The “guts” decision to favor ePub
On the other hand, if I had constantly listened to user feedback I would’ve also littered Feedbooks with support for dozens of legacy formats. I remember when we decided to add ePub support: a lot of people on MobileRead were asking for Sony proprietary LRF format instead, and did not understood why ePub was so important from our point of view. Supporting ePub before everyone did was one of the best strategic decisions that we took so far, but that’s exactly the sort of evolution that didn’t come at all from user feedback.
I believe that user feedback is very important for iterative improvements, and that’s the main reason why I try to interact as much with our user base through Twitter, blogs or forums. But for certain breakthrough features, you need to rely on your own guts.  [Moderator’s note: Although we gave a Linkedin link very early in this post, to document “well qualified,” you’re much more likely to find Hadrien on Twitter these days. – D.R.]
KM: Correct me if I’m misstating this, but Adam Hodgkin at the Exact Editions blog recently posted about the e-book strategies of Apple, Amazon, and Google concluding that, by staying out of the proprietary e-book wars and just be a middleman between publishers and readers, Apple might win the game. And in a great post responding to this, Mike Shatzkin has noted that there are arguably many more players in the game then those three, and that “the e-book thing is just going to get more complicated.” Do you consider Feedbooks one of the other players? And what is your take on this game—complicated/simple/as yet unknown?
The risks of Apple’s 30 percent solution
HG: It’s far from simple, and I agree with most of what Mike Shatzkin said.
Apple in-app transaction system isn’t suited for e-books at all. You cannot create a sustainable business with Apple taking 30 percent of the revenue for something basically equivalent to PayPal.
It is possible (and necessary for platforms such as Android or Blackberry) to create an experience as nice as their in-app transactions but I’m afraid that Apple might ban applications using a different payment method. It’s a tough situation for companies such as Lexcycle that entirely rely on the iPhone platform at this point: Apple as a platform provider can be very unreliable and completely disrupt your business model.
Their subscription system on the other hand might work for things such as newspaper subscriptions, or manga (released as individual chapters every week like in Japan).
Mobipocket as a “complete mess”

Amazon built a fantastic cloud retailer with their Whispernet service, but using Mobipocket as their core format was a horrible decision. Mobipocket is a complete mess (HTML tag soup with all sorts of undocumented proprietary extensions) that I unfortunately have to support because of the Kindle. They do behave a lot more like Apple than themselves on this project, with this fully vertical and proprietary approach.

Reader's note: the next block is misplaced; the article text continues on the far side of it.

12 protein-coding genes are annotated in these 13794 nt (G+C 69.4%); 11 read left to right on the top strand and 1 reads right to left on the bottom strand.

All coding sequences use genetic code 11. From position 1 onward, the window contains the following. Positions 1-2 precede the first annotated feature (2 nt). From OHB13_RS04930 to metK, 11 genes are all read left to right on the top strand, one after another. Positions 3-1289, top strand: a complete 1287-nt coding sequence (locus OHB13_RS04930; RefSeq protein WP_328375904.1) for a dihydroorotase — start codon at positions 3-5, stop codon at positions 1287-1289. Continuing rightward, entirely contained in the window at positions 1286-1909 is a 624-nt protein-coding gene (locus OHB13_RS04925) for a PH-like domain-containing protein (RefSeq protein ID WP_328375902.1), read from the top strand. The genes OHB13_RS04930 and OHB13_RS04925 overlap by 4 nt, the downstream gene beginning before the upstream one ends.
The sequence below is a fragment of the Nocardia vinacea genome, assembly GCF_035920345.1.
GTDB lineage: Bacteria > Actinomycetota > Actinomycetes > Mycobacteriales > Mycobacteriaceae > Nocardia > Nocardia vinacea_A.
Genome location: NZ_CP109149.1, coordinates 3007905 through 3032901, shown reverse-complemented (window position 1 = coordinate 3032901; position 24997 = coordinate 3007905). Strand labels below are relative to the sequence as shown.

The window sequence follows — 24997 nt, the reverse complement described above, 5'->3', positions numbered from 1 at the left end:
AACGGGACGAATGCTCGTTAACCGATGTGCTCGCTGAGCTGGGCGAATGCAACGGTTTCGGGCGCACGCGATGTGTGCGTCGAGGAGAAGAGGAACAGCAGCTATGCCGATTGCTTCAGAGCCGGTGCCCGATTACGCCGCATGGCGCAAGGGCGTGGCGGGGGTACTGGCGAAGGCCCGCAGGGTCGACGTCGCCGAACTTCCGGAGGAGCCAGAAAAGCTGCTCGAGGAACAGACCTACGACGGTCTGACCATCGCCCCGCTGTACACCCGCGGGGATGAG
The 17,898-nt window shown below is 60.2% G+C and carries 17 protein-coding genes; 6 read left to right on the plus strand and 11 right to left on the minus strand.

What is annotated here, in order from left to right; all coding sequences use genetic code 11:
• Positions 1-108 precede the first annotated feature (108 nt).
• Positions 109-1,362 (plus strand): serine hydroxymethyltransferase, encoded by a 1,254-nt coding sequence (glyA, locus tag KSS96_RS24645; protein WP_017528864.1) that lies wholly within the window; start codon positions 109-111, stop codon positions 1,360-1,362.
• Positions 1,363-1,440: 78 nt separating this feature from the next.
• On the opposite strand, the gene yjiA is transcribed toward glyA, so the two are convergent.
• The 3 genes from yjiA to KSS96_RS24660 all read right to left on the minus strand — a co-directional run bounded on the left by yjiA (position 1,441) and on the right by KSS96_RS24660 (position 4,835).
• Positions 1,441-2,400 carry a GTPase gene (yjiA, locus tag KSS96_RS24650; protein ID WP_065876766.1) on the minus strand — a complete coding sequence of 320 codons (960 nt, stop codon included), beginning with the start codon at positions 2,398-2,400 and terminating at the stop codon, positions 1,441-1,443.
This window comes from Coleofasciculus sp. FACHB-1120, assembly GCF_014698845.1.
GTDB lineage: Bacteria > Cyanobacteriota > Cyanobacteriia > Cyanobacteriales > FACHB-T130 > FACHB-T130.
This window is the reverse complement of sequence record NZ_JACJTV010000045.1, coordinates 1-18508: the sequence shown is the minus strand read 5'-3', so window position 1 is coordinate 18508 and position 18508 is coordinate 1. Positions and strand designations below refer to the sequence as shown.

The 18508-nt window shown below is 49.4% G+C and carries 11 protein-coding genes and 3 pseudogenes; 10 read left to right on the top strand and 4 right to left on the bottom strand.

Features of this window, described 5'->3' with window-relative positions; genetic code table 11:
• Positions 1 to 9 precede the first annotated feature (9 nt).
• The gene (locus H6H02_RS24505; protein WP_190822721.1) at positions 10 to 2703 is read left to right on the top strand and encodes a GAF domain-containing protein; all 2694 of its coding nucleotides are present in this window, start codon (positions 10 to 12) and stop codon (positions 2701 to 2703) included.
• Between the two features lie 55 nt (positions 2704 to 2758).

Google’s strategy is “as yet unknown” from my point of view. Their 500k ePub files were more of a PR trick than anything else. Google is a very smart company that can build top notch technology but I’m rather unimpressed so far by their barely OCR’d files. I guess that we’ll have to wait a little longer before we fully understand what Google will do.
Of course there are a lot more players in this industry and Adobe is one of the most important ones. They were instrumental to the success of the ePub standard so far, and with Digital Editions available soon on a large number of devices, everyone should keep an eye on Adobe.
With millions of files distributed and the technology that we’re working on, I guess that Feedbooks is in a way one of those “other players”. So far the whole game is already complicated and it’s going to get even more complicated very soon. Adam Hodkin’s conclusions are too simplistic, it’s too early to predict anything.
What and how Hadrien is reading right now

image KM: Well, since we’ve covered the complicated stuff, let me ask something very cut and dry (and fun for those of use who want to know more about you). What are you reading right now, Hadrien? And how are you reading it?
HG: I usually read books in French and English and p-books as well as e-books at the same time. Right now I’m reading The Public Domain: Enclosing the Commons of the Mind by James Boyle, Tales of Old Japan by Lord Redesdale and Assassin’s Apprentice by Robin Hobb in English. In French I’m reading several translations of Russian books, from authors such as Biely, Merejkovski and Blok. I’m also re-reading philosophy from Chuang-tzu (a taoist master).
Another moderator’s note: For the curious, Hadrien is named after the ancient emperor about whom his mother was reading while she was pregnant. – D.R.